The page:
she has settled down.
This type of barking is quite instinctive and can sometimes be difficult
to control, especially in a household of multiple dogs. Often there is
an instigator dog and all other dogs join in. This type of barking may
be controlled using a similar approach to alert/warning barks, i.e.,
obedience and relaxation methods with a substitute behavior offered,
like playing with a toy.
Dogs who bark when they are bored may be similar to dogs seeking attention
or those that are lonely. Dogs who are bored need something to do besides
barking. We need to give them a more stimulating environment and usually
a lot more exercise. A tired dog is less likely to be bored. Toys such
as Kongs and Buster Cubes that can be filled with treats can get your
dog's brain, as well as his body, working.
Dogs who bark when
they are alone may be showing a symptom of their separation anxiety.
As we mentioned,
these dogs are in the midst of a
vicious circle – the more lonely they are, the more they bark, the more
upset they get, the more they bark, the barking gets them more upset
and they bark more – and the cycle continues.
We need to work with the dog on the underlying behavior of separation
anxiety. We can do this several ways. As in alert/warning barking, we
need to be able to teach the dog simple obedience and how to relax. Then
we can work on the problem of the separation anxiety.
We can start out
by leaving or acting like we are leaving for a short time - and before
starts getting nervous and barking (this may
be one second at first), we come back. This way, we are not rewarding
barking, but rewarding relaxation and silence. We gradually extend the
time we are gone and return before the dog gets anxious. If your dog
is anxious even if you leave the room, then you will need to start by
just taking several steps away from her while she remains relaxed. While
going through this behavior modification, you cannot go too slow – you
can go too fast.
We often need to
change our habits too. Often the dog starts getting nervous when we
our routine of leaving. Maybe you are like
me, and the last thing you do before you leave is put on your shoes and
pick up the keys. Vary this and put on your shoes and pick up your keys – but
do not leave. Go to the couch and read a book. If you only play the radio
on weekends when you are home, turn it on during your workdays. As hard
as it may be, set your alarm on weekends, get up, but stay home. Continue
these changes in routine until your dog does not pay attention to your
cues anymore. It is also very important to not give your dog a lot of
attention when you leave.
When you are gone,
make sure your dog is comfortable – light, warmth,
a radio playing, toys. If your dog is outside, a doghouse may help her
feel more secure. Some indoor dogs will be more content if they can watch
what is going on outside, be it traffic or chipmunks. Others may be more
anxious if they can look out and do better with the drapes closed. You
will need to decide what makes your dog less anxious. Make sure you give
your dog a lot of exercise a half hour or so before you leave. As with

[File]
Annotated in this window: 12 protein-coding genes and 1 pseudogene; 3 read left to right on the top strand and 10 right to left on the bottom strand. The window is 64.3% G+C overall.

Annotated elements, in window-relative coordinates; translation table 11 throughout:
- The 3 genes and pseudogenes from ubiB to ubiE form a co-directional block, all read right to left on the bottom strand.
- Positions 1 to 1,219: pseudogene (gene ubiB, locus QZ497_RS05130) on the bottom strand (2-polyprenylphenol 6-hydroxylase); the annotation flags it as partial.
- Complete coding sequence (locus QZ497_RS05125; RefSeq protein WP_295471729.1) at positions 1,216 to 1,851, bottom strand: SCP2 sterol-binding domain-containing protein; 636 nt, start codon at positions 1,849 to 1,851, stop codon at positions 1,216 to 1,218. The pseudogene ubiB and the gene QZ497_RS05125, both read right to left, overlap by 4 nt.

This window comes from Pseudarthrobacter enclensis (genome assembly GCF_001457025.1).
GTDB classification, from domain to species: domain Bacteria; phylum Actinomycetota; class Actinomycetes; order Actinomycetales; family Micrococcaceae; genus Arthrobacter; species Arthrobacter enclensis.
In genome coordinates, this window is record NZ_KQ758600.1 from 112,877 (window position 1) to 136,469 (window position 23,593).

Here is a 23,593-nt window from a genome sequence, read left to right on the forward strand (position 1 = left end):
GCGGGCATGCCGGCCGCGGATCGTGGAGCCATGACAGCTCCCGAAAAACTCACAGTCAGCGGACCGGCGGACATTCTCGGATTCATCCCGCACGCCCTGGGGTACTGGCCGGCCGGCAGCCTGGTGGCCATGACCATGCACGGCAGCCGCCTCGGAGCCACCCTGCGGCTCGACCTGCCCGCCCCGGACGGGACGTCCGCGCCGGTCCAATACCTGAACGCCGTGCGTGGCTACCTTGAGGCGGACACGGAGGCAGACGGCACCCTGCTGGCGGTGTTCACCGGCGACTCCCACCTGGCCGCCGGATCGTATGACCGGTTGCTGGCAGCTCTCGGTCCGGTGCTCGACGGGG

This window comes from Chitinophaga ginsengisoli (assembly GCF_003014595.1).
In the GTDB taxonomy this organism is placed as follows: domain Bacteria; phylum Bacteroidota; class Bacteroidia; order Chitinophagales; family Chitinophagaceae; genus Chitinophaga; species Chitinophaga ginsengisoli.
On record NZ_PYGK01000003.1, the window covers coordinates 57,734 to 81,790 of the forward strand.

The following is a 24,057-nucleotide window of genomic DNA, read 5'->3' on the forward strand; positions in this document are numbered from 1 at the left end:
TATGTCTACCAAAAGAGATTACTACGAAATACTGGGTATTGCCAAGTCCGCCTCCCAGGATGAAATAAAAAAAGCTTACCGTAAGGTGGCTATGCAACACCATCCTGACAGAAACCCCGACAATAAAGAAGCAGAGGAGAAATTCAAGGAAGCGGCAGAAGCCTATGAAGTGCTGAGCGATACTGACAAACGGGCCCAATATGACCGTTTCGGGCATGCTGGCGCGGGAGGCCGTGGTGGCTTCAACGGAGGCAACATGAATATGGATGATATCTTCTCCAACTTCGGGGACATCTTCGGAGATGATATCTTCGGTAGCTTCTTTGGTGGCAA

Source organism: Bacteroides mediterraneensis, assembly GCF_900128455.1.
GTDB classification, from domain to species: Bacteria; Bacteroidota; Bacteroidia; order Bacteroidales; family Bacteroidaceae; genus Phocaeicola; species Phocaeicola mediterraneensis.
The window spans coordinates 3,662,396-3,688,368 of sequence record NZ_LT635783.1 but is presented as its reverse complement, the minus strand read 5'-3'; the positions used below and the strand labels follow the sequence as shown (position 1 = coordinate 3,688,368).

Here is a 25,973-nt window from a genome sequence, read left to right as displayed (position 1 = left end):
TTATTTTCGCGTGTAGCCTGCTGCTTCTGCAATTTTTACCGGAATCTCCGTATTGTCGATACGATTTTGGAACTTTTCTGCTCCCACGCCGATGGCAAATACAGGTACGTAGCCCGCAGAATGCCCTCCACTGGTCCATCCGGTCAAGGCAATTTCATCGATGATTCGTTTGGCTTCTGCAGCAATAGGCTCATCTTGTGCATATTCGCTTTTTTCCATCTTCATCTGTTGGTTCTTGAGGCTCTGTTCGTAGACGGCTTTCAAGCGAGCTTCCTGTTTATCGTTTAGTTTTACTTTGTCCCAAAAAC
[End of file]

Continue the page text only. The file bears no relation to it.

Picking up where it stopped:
boredom, tired dogs are less likely to become anxious.
If your dog happens to not only bark, but destroy things while you are
gone, a crate may be necessary. Never punish your dog when you come home
and find something chewed or torn. If you do, your dog will soon associate
your return with being punished. That is going to make her even more
anxious. If you videotape these destructive dogs, you will often see
that the destructive behavior does not begin until just before the owner's
usual time of return, when the dog becomes anxious about the owner's
impending return and punishment.
Just as you should
not punish your dog on your return, do not give her a lot of attention
- then your returning home will not be such
a big deal to her. Instead, come in the door, say "Hello" and
go about a household task. Once your dog has settled down and is quiet,
then you can spend some quality time with her.
Initially, while you are working on behavior modification it may be
helpful to get a neighbor or pet sitter to come in once or several times
during the day. This will help break up the long hours the dog has without
Finally, if the separation
anxiety is severe, medications are often needed during the behavior
modification process. Medication alone will
not solve the problem, but it can be a useful adjunct to the process.
Consult with your veterinarian to determine which medication would be
We can best curb
startled barking using the similar techniques for alert/warning barks.
Teaching "Enough" will
really help in this situation. If a certain sound consistently startles
your dog, record that sound.
Start by playing it back very softly so your dog will remain relaxed
when she hears it. If she remains quiet, then reward her. Over days and
weeks, gradually increase the volume until she is no longer startled
into barking when she hears it.
Barking that is a
simple nuisance is not the same as barking that is pathologically excessive.
the barking we have talked about thus
far is normal barking behavior except for that connected to separation
anxiety. Barking can be abnormal or "pathologic" in situations
of separation anxiety, as a result of an obsessive-compulsive disorder
in which a dog barks very excessively or at inappropriate things (a leaf
falling), or in dogs who become hyper-excited with the approach of people
or other dogs. Dogs who become aggressive during barking episodes need
to undergo behavior modification for the aggression before we attempt
to modify the barking behavior.